Docs / Dependency Injection


As we use Dependency Injection (DI) to inject instances of Server-Side Component Types this section gives you a brief introduction of how DI works in the Persistence-Container context.

DI enables developers to write cleaner, reusable and maintainable code with less coupling by injecting necessary instances at runtime instead of instantiating them in the class itself. Within the application server, each application has its scope, and, therefore, an own dependency injection container. This prevents your application from fatal errors like Cannot redeclare class ....

Since DI in combination with application state is a complex issue, it is worthwhile to have a closer look at the most important elements.

Injection elements

The application server does not use DI. Instead, it provides DI as a service for the applications running in apperserver.io. All session and message-driven beans, the application instance and all managers can be injected. But, before the DI container can inject an instance to your class, you have to register it. Registering beans is either done by annotations or a deployment descriptor.

The following example shows you how to annotate an SLSB and make it available for DI.

<?php

namespace AppserverIo\Example\SessionBeans;

/**
 * @Stateless(name="AStatelessSessionBean")
 */
class AStatelessSessionBean
{

  /**
   * Creates and returns a new md5 hash for the passed password.
   *
   * @param string $password The password we want to hash
   *
   * @return string The md5 hash representation of the password
   */
  public function hashPassword($password)
  {
    return md5($password);
  }
}

After having registered your beans, a pretty straigthforward process when using annotations, you are ready to inject them.

How to inject an instance

DI can be a manual process, where you inject an instance needed by another class by passing it to the constructor, for example. Inside the Persistence-Container, the injection is a process, which can be hard to follow. Thus, it seems like magic happening behind the scenes. So, instead of manually passing the necessary instances to a class’ constructor, the DI container will do that for you.

A developer simply has to tell the DI container which instance needs to be injected at runtime. The following section describes the two available options.

Property Injection

The first option is to annotate a class property using the @EnterpriseBean annotation. The annotation accepts a name attribute, which allows you to specify the name of a registered bean, like the one we registered above. The following code snippet shows you how to annotate a class property and initiate appserver.io to inject the instance of AStatelessSessionBean at runtime.

<?php

namespace AppserverIo\Example\SessionBeans;

/**
 * @Stateful
 */
class AStatefulSessionBean
{

  /**
   * The SessionBean instance we want to have injected.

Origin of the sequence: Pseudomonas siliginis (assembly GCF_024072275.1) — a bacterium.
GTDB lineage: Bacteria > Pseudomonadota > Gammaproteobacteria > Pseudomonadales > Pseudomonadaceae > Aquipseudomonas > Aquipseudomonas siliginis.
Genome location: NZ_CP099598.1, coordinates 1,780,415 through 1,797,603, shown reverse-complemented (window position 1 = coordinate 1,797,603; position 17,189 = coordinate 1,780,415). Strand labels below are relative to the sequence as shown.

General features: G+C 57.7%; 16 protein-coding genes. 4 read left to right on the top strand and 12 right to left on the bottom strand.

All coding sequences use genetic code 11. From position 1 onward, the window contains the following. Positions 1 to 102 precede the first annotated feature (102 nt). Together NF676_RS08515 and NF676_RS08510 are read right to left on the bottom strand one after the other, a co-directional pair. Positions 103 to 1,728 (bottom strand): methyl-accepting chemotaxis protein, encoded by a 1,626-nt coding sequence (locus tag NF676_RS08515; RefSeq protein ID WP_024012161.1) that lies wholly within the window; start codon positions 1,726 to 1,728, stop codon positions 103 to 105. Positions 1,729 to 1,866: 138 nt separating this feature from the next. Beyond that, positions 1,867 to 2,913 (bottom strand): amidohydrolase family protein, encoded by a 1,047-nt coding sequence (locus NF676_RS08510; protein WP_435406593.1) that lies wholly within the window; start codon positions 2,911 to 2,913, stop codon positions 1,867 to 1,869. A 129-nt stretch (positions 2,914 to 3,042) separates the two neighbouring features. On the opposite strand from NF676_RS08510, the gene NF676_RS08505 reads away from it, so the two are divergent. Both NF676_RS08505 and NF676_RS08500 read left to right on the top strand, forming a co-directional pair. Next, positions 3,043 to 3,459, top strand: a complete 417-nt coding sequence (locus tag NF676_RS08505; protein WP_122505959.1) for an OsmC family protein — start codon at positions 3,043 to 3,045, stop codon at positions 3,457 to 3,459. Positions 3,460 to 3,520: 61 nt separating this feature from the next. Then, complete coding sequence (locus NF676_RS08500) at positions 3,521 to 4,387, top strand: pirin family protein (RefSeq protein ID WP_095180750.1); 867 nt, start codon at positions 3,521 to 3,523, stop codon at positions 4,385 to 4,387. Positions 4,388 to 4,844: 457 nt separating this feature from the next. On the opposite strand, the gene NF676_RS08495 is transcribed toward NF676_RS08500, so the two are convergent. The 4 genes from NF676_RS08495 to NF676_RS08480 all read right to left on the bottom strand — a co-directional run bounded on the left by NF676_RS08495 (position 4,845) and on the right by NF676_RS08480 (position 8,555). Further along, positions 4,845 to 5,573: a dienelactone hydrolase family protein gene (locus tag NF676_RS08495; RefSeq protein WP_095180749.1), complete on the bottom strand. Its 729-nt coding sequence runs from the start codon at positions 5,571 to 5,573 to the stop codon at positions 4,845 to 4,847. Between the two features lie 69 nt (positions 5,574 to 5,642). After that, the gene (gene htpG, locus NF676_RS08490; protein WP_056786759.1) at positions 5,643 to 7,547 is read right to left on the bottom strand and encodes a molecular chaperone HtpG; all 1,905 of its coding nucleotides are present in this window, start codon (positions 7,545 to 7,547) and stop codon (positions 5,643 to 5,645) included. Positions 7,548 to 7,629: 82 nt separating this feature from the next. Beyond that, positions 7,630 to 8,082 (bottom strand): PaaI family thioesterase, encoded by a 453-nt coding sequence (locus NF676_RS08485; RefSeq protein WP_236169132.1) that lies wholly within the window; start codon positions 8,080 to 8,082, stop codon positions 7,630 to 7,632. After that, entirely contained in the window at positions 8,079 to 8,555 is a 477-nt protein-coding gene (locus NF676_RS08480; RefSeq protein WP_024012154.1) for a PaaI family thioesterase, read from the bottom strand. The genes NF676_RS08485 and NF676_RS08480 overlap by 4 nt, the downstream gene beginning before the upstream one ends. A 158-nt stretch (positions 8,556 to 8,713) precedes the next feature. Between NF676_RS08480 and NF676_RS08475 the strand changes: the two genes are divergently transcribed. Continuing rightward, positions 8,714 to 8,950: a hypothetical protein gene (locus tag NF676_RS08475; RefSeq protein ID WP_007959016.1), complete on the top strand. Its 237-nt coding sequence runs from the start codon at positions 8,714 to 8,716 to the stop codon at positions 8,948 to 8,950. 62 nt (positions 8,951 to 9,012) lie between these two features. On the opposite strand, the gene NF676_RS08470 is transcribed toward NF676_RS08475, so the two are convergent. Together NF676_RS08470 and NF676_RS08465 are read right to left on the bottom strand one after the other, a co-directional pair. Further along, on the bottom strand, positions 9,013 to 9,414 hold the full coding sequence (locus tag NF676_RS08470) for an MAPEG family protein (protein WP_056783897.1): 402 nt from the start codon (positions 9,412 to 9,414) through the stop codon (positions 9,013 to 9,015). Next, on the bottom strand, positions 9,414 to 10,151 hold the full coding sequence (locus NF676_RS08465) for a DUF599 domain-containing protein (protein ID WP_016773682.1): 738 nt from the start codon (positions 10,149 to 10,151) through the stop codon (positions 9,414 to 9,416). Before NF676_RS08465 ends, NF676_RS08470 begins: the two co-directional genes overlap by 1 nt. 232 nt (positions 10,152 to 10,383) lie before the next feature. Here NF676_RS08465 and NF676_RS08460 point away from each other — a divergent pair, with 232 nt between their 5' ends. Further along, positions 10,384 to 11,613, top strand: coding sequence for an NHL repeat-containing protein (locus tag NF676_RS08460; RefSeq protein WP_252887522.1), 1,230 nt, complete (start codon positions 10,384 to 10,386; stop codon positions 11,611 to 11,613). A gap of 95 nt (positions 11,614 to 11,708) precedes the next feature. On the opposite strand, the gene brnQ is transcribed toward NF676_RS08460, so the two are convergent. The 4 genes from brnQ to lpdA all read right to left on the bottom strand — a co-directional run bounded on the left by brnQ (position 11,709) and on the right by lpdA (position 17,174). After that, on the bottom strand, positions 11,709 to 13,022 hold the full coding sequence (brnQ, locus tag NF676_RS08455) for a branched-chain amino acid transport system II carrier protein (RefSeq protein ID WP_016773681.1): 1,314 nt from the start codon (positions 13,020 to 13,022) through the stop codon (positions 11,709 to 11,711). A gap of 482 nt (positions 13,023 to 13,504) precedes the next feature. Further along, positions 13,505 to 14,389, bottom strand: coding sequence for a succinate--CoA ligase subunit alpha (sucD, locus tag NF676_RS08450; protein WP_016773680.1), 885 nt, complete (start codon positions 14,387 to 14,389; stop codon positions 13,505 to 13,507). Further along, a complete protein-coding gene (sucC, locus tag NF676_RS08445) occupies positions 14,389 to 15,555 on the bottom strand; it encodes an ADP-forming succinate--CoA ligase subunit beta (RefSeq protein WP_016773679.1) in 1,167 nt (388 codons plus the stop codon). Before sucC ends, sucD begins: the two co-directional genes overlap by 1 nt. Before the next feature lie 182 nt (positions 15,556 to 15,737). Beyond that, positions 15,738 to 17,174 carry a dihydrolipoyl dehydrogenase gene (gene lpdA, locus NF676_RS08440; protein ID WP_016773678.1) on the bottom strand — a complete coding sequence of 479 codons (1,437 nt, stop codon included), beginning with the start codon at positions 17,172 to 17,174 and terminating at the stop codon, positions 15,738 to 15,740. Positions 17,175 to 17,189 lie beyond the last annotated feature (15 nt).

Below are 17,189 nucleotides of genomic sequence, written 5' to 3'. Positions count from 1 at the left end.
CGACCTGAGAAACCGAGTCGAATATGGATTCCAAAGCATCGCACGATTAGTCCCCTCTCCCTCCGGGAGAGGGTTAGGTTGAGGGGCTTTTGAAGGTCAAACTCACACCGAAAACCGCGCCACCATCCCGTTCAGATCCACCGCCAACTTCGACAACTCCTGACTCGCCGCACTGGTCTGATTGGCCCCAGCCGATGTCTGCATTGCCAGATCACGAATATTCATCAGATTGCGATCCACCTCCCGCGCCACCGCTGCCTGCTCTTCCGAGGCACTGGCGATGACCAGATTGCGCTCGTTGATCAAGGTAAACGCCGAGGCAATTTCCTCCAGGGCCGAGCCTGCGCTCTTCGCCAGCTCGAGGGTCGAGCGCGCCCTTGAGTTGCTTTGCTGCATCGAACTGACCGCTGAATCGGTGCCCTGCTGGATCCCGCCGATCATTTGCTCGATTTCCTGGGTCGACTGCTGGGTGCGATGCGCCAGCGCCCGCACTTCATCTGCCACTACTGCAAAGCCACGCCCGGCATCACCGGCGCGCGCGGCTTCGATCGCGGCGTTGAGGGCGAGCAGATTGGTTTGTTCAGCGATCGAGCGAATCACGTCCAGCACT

*
   * @var \AppserverIo\Example\SessionBeans\AStatelessSessionBean
   * @EnterpriseBean(name="AStatelessSessionBean")
   */
  protected $aStatelessSessionBean;

  /**
   * Encrypts and stores a password.
   *
   * @param string $password The password to be encrypted and stored
   *
   * @return void
   */
  public function savePassword($password)
  {

    // encrypt password by calling the SLSB
    $encryptedPassword = $this->aStatelessSessionBean->hashPassword($password);

    /*
     * Implement functionality to store password to database here
     */
  }
}

As the @EnterpriseBean annotation with the name attribute is not the only option to inject instances, a more detailed description about the available annotations will follow later.

Property injection is the recommended method, because it allows for greater performance.

Setter Injection

The second possibility to inject an instance is through setter injection. Setter injection allows developers to inject instances by using methods.

<?php

namespace AppserverIo\Example\SessionBeans;

/**
 * @Stateful
 */
class AStatefulSessionBean
{

  /**
   * The SessionBean instance we want to have injected.
   *
   * @var \AppserverIo\Example\SessionBeans\AStatelessSessionBean
   */
  protected $aStatelessSessionBean;

  /**
   * Injects the stateless session bean.
   *
   * @param \AppserverIo\Example\SessionBeans\AStatelessSessionBean $aStatelessSessionBean
   *     The stateless session to be injected
   *
   * @return void
   * @EnterpriseBean(name="AStatelessSessionBean")
   */
  public function injectAStatelessSessionBean($aStatelessSessionBean)
  {
    $this->aStatelessSessionBean = $aStatelessSessionBean;
  }

  /**
   * Encrypts and stores a password.
   *
   * @param string $password The password to be encrypted and stored
   *
   * @return void
   */
  public function savePassword($password)
  {

    // encrypt password by calling the SLSB
    $encryptedPassword = $this->aStatelessSessionBean->hashPassword($password);

    /*
     * Implement functionality to store password to database here
     */
  }
}

In the above example, the container injects an instance of AStatelessSessionBean at runtime by invoking the injectAStatelessSessionBean method passing the instance as an argument.

Method injection only works on methods that have exactly one argument. As described above, the container does not inject a real instance of the bean. Instead, it injects a proxy. That proxy does not extend the class or, if given, does not implement the interfaces of your bean. So, do NOT type hint the argument with the class or an interface name.